Chapter 11: Tourism and Recreation

Closed21 Jul, 2021, 9:00am - 1 Oct, 2021, 5:00pm

Aim: To promote, enhance and maximise the tourism potential of County Carlow, by leveraging regional experience tourism brands and initiatives and by capitalising on and safeguarding the County’s natural and built heritage assets, to support the provision of high quality and accessible recreational facilities, amenities and open spaces for residents and visitors to the County, in recognition of the contribution of all forms of recreation to quality of life, personal health and wellbeing. 

11.0 Introduction

Tourism has become increasingly important as an industry and economic driver for Ireland. Arising from substantial investment in visitor attractions and facilities together with significant promotional campaigns the country has increased in popularity. County Carlow has much to offer given its location proximate to Dublin its rural landscapes, mountains, rivers, tranquil countryside all supported by rural towns and villages. The County has considerable untapped tourism potential which can be supported with policies for the sustainable development of the industry and economic activity generation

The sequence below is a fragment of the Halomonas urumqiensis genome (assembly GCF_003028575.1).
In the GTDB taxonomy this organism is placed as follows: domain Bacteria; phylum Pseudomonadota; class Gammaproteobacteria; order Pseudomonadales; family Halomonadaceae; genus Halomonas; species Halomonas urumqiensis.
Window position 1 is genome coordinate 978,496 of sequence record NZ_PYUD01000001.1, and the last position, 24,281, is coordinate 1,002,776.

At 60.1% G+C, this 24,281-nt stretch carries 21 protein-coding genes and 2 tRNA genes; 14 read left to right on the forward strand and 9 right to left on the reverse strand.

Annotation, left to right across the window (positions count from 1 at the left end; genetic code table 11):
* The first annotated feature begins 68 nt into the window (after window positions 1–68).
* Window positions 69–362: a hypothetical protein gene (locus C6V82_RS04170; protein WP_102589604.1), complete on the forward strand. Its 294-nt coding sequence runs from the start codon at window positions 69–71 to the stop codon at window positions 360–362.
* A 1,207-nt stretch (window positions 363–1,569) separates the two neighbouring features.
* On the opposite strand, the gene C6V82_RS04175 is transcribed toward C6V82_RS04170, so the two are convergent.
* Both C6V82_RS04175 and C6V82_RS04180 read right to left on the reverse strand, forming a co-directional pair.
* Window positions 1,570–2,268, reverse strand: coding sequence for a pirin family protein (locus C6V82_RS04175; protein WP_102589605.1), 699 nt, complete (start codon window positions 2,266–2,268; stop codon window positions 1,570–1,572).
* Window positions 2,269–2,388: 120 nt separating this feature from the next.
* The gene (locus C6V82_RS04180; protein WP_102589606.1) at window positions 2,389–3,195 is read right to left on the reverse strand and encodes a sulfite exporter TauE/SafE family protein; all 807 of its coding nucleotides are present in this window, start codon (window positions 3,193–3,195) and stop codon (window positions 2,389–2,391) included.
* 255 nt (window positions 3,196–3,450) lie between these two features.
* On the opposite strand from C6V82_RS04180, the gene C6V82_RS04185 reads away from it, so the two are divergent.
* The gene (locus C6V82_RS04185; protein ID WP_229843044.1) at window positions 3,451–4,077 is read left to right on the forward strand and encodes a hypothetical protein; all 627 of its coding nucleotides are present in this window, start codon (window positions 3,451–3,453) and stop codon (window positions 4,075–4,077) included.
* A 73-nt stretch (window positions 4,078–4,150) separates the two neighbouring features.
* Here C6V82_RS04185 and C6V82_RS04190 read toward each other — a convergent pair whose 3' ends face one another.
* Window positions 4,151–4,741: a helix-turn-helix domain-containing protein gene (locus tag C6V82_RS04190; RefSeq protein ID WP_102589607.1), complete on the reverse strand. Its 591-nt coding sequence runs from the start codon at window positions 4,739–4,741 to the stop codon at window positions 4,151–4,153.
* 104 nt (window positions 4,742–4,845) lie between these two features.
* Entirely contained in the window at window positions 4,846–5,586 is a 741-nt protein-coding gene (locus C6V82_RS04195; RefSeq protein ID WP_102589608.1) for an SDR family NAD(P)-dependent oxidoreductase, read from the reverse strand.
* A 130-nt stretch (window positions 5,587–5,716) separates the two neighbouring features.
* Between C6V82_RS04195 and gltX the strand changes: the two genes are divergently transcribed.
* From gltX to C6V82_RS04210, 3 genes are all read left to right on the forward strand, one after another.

11.1 Policy Context

The key policy context for tourism and recreation that informed this chapter includes (inter alia):

  • Tourism Recovery Plan 2020-2023, Department of Tourism, Culture, Arts, Gaeltacht, Sport and Media, and Tourism Recovery Taskforce (TRT)
  • People, Place and Policy, Growing Tourism to 2025, Department of Transport, Tourism and Sport
  • Tourism Action Plan 2019-2021, Department of Transport, Tourism and Sport (DTTS)
  • Tourism Development and Innovation – A Strategy for Investment 2016-2022, Fáilte Ireland
  • Platforms for Growth – A Programme for Tourism Investment Guidelines, 2019-2022, Fáilte Ireland
  • Development Guidelines for Tourism Destination Towns, Fáilte Ireland
  • Realising our Rural Potential, Action Plan for Rural Development, Department of Arts, Heritage, Regional, Rural and Gaeltacht Affairs
  • Strategy for the Future Development of National and Regional Greenways, Department of Tourism, Transport and Sport